...yet, depending on the sensibilities and particular conditions of your employment, you may want to tell your supervisor. You don't have to make it super formal, as it is rather usual for a young post-doc to have ongoing work that follows publications made during the Ph.D. Just mention that you'll be working on some revisions on your free time, and that should be fine.

If your supervisor shows interest ("Great, you should make a presentation", "Tell me more", "What are the connections with our current project?"), you can try to make fruitful connections, but that may not arise.

Should I acknowledge my present Institute? Is it also necessary to change my affiliation?

I would think that this will depends on the country, institute, kind of supervisor, and many other aspects. Listing your former institution as the "main institute", and your current institute as your current address would probably be the safest option.

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    If the work was performed without resources of the new job, then the best way to address the affiliation is to use the old affiliation, and list the new address as a "Present address"-type footnote. Most journals routinely allow this. – aeismail Nov 3 '17 at 3:08
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    I would acknowledge the institution where the majority of the work was carried out, unless significant reworking was needed and this was done during 'work time' at a different workplace. – thomasfedb Nov 3 '17 at 7:00
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    "What you do on your free time is entirely up to you: no job, boss, or conditions, can take that away from you...". I don't think that's correct, or at least not universally. Most work contracts (and in some cases even legislation) include implicit or explicit non-compete clauses. – jcaron Nov 3 '17 at 13:33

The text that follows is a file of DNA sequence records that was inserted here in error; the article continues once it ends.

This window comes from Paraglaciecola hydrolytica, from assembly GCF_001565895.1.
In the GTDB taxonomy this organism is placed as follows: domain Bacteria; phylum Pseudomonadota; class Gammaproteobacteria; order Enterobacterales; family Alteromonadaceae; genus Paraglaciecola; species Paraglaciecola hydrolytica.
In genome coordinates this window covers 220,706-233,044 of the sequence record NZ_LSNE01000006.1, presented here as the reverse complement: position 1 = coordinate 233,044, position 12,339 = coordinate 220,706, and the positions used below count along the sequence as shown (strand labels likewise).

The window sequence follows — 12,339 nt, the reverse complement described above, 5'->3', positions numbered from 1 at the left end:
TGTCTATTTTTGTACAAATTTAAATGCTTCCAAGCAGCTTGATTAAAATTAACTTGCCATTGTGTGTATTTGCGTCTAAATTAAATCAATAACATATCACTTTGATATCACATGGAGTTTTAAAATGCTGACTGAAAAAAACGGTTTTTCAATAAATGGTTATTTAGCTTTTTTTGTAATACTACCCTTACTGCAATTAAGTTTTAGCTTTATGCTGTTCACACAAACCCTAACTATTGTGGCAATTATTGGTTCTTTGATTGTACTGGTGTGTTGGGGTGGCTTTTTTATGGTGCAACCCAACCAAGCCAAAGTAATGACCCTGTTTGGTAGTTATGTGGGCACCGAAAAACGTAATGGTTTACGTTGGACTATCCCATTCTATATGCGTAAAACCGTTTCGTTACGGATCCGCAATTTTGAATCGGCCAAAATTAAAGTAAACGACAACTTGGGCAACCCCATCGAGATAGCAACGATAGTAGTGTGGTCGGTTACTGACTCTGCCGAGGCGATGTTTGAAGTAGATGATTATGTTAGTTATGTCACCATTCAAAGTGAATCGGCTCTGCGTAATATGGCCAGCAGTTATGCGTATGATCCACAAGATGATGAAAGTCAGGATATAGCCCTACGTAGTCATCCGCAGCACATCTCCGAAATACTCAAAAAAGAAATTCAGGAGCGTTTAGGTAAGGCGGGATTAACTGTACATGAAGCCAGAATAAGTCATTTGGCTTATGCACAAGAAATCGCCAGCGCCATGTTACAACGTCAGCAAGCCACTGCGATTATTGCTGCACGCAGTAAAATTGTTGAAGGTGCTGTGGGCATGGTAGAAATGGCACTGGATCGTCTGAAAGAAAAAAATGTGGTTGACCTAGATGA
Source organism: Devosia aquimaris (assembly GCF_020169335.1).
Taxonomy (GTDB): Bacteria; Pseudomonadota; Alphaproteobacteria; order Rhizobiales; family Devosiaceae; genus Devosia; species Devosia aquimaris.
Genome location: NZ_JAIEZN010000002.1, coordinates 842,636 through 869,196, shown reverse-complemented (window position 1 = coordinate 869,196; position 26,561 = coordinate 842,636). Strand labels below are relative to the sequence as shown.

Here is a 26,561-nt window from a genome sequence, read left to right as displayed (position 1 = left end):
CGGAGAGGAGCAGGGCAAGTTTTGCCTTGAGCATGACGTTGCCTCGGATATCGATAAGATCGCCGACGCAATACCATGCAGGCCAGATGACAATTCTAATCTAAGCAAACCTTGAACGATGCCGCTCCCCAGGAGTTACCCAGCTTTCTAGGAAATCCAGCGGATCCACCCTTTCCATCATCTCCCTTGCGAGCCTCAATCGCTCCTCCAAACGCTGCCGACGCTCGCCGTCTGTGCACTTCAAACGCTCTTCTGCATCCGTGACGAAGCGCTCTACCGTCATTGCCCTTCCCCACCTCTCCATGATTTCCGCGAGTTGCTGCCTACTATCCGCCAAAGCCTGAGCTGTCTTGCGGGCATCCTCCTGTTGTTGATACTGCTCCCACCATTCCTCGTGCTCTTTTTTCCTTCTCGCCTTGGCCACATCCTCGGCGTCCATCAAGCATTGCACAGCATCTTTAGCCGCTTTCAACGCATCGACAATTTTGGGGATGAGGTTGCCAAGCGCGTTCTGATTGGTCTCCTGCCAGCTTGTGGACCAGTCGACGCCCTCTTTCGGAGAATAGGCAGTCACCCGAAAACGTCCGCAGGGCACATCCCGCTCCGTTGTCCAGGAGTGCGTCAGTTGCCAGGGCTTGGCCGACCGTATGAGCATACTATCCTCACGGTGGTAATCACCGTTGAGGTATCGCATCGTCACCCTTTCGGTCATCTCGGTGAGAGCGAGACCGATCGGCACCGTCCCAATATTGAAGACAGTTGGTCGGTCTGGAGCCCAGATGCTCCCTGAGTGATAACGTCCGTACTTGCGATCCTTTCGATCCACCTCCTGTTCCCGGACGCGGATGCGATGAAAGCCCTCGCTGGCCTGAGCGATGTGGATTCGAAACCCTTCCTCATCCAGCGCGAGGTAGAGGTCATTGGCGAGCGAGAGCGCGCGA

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    @jcaron Yeah, was thinking about the same thing. In general a lot of those non compete clauses are unenforcable for the most part in most places around the world, but a contract can definitely limit what you can do in your free time. – David Mulder Nov 3 '17 at 13:37
  • @jcaron Good point. I edited my answer. I would think that non-complete clauses involves paid activities, but this might not universal either. – Clément Nov 3 '17 at 13:43
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This is one of those things about academia that likely varies across disciplines. The answer below pertains to norms in mathematics. (It might help if you provide more information about your discipline so people can give more accurate answers.)